Sometimes you wonder if Indie’s search for the storage Holy Grail will ever end.
With BD Sony found the royalty stream.
Toshiba turned its attention on the bigger market â€“ HD and chip memory.
The company seems to think that the big bucks will be unearthed by making bigger, faster, more versatile, cheaper bit buckets.
There’s some pretty good logic. After all:
We’re creating more content than ever before
We’re copying it everywhere
We’re sharing it like never before
We’re storing it everywhere
We want/expect it everywhere/anywhere/anytime
Figure 1 — It’s Digital — The moment content became digital rather than analog it became difficult if not impossible to manage and control. Suddenly people wanted, expected and needed their content with them all the time. Now there is no turning back!!! Source — IDC
The multiple volume of content will increase six fold in the next five years!
Can’t immediately locate the stuff?
Grab another copy and store itâ€¦somewhere !
With storage so readily available and so cheap it’s easier to snatch â€˜n grab than search.
As Professor Jones (Sean Connery) said, “I wrote them down in my Diary so that I wouldn’t *have* to remember.”
If you ask the chip folks they’re going to find Holy Grail first.
Just look at the trends in the walk-around content market.
Figure 2 â€“ Flash Flows â€“ No one will deny there is a huge, almost insatiable storage chip demand in almost every application area you can think of. The problem is that each of the manufacturers is certain they will capture 30-40% of the market and they ramp production accordingly so prices fluctuateâ€¦wildly. Source â€“ Gartner
Viking Electronics – Free Catalog
They’ve already won !
Check the stats:
iPods and media players â€“ humming is my life
Handheld games â€“ Wow !!
Cameras â€“ we’re still clicking
Flash drives â€“ 4-5 in your pockets
Mobile phones â€“ call me
They can’t pump chips out fast enough.
The more they makeâ€¦the higher the capacityâ€¦the cheaperâ€¦the more we buy.
It’s portable/personal storage that stays portableâ€¦stays personal.
Couple of folks even said USB drives could kill DVDs because you could go to a kiosk, download your movies, take them home enjoy them, go get moreâ€¦
Of course someone forgot to ask Tellywood if that was OKâ€¦or how long the download would take â€¦or the cost differential between a punched out plastic disc and chipâ€¦or if you could copy it somewhereâ€¦yeah right!
The phone folks love to wave around their new smartphones with content to the screen, INet experience, email, music play and everything including soap-on-a-rope (ok we made that up butâ€¦).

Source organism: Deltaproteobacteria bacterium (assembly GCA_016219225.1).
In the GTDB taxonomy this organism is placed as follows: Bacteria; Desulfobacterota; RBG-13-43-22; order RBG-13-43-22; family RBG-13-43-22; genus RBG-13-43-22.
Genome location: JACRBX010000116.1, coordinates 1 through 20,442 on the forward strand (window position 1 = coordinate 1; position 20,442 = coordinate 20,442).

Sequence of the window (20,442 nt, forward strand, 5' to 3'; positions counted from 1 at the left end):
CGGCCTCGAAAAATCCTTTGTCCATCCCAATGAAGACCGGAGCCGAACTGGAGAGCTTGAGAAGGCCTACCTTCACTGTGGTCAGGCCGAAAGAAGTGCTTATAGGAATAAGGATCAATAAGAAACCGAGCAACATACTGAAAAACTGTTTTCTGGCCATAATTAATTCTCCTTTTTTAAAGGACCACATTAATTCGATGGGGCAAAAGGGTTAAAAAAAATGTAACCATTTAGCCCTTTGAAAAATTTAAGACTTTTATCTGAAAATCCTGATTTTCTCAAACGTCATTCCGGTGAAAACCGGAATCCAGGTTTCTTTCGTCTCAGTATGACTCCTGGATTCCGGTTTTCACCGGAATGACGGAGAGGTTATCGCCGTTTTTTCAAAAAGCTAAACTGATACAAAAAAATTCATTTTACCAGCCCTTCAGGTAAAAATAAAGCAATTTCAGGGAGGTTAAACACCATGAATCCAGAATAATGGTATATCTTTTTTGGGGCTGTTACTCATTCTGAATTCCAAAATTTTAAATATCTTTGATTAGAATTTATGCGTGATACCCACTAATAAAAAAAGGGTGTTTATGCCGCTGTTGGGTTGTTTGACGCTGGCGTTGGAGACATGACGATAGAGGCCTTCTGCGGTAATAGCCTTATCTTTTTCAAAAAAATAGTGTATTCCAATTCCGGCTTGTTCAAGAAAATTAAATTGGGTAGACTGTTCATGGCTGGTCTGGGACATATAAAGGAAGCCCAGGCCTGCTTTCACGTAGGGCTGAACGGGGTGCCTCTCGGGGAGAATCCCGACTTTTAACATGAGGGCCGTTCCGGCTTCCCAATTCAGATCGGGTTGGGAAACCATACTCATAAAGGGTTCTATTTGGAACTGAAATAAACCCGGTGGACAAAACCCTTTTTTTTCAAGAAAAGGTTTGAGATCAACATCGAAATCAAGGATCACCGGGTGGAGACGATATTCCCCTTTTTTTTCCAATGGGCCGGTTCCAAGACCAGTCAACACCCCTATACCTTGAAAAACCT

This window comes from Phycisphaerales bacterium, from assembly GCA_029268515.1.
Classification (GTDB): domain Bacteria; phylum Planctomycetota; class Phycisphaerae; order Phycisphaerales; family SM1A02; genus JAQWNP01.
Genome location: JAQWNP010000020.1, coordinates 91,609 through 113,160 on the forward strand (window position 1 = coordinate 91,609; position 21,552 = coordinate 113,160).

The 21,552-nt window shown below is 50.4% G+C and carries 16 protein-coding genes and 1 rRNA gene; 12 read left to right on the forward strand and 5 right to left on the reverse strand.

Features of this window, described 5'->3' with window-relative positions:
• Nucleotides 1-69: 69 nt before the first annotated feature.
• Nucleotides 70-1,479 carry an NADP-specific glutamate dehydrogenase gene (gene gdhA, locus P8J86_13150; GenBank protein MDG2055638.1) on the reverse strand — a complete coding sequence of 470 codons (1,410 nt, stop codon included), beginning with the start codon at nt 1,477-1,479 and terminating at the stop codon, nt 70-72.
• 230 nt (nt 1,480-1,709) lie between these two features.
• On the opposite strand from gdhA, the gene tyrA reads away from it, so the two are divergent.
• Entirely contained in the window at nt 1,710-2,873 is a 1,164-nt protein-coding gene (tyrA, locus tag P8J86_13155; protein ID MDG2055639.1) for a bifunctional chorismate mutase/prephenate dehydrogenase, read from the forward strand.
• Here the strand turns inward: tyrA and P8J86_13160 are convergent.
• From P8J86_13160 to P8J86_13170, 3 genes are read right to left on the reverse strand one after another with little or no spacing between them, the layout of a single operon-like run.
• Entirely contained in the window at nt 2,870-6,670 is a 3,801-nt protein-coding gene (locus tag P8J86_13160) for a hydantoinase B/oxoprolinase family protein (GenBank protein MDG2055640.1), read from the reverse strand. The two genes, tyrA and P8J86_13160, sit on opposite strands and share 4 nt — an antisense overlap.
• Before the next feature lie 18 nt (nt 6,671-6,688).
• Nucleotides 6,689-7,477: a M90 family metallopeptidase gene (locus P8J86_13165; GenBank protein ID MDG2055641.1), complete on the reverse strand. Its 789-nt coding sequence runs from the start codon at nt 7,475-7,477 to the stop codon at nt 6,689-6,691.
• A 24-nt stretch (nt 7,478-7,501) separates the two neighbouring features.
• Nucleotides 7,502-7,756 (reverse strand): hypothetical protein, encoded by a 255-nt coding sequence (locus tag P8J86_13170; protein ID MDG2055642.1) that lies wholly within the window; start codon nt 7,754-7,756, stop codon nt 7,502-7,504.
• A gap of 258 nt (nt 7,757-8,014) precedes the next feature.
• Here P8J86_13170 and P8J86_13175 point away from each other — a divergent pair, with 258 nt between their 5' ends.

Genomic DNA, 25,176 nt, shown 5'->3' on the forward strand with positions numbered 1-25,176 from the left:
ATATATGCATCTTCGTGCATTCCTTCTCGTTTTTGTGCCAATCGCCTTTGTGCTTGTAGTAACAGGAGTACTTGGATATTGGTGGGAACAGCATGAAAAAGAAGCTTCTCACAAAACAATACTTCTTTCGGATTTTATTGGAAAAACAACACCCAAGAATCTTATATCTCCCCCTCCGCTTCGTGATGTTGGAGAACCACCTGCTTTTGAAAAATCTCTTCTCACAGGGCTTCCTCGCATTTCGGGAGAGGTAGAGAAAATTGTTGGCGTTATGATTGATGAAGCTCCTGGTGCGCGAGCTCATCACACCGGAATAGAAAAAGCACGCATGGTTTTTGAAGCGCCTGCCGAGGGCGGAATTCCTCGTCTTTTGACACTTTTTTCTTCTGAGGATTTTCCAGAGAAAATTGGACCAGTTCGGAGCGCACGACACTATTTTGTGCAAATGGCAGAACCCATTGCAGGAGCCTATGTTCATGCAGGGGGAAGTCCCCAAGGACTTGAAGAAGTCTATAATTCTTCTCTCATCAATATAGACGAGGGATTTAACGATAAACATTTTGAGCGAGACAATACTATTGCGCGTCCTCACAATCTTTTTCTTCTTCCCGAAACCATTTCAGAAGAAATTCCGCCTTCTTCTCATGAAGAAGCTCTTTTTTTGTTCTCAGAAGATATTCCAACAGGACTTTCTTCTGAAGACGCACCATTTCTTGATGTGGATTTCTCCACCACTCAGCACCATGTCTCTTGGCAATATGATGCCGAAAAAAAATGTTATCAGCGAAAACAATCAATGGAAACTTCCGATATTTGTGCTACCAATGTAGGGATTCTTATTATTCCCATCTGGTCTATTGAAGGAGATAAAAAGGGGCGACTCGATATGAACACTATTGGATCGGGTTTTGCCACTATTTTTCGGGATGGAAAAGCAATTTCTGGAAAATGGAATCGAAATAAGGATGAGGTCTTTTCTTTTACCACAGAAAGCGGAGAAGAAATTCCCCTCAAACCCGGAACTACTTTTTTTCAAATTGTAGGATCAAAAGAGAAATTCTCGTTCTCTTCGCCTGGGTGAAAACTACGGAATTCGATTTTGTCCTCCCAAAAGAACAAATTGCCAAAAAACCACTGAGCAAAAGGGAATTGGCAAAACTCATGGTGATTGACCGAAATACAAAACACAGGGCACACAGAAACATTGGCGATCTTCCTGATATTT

video quality sucks
streaming content (TV or movie) is barely tolerable to watch
processing power is aahhâ€¦improving
desktop applications just don’t look right
storage is anemic
The handheld is still a freakin phone !
So solid state memory folks have set their sights an even bigger, seemingly insatiable market â€“ notebooks, desktops, servers.
Figure 3 â€“ Solid Tomorrow â€“ The new frontier for chip storage folks is SSD drives that are designed to be hot-swappable replacements for HDs. They have the typical hockey stick production volume/sales/profit curve every VC has seen. Problem is they not consider hard drive producers as part of the equation..as though they would simply stand still. Source â€“ McKinsey/iSuppli/Web-Feet
Users are playing right into their hands.
People lost control of bodily functions when Jobs slipped his Air out of the envelope.
Lenovo liked the trick so they tried it with their new Thinkpad X300.
Figure 4 — Lots of Parts â€“ It took a heavy dose of engineering and a lot of little parts to produce a 3 lb ultra slim notebook computer like the Lenovo X300. It also meant that there were a lot of compromises that had to be made. Source — BusinessWeek
Somehow it just didn’t have the same impactâ€¦
Didn’t realize it but we were begging for:
Ultralight â€“ (around/under 3 lbs)
Power conservative – SSD uses less power than HD
Good screen â€“ we’re talking HD quality here folks! Who can really watch a movie on a smartphone?
Rugged â€“ handles a decent drop
Great keyboard — people don’t write on their crackberry, they IM!
The SSD advocates talk to HD folks like Indie did to his dadâ€¦”It’s disgraceful, you’re old enough to be her… her grandfather.”
After all 64GB is big enough for her needs.
If you’ve got an Air with the OS, apps, iTunes library, photo album(s) and couple of ripped movies; there’s no room for work.
Steve’s done a lot of things right with great panache but no battery bay? One USB port? A “little” connectivity? Zero DVD player/burner?
Or grab up a fully loaded X300. Windows Vista bloatware sucks up spaceâ€¦add half your music filesâ€¦tack on your great personal videosâ€¦throw in the latest season of Lostâ€¦ add a couple of business presentations and â€¦
As Marcus complainedâ€¦”Does anyone understand a word I’m saying here?”
Yeah folks you’re suddenly out of storage!
Solid state is great for a lot of things but being huge, ultra cheap bit buckets ain’t part of the mix.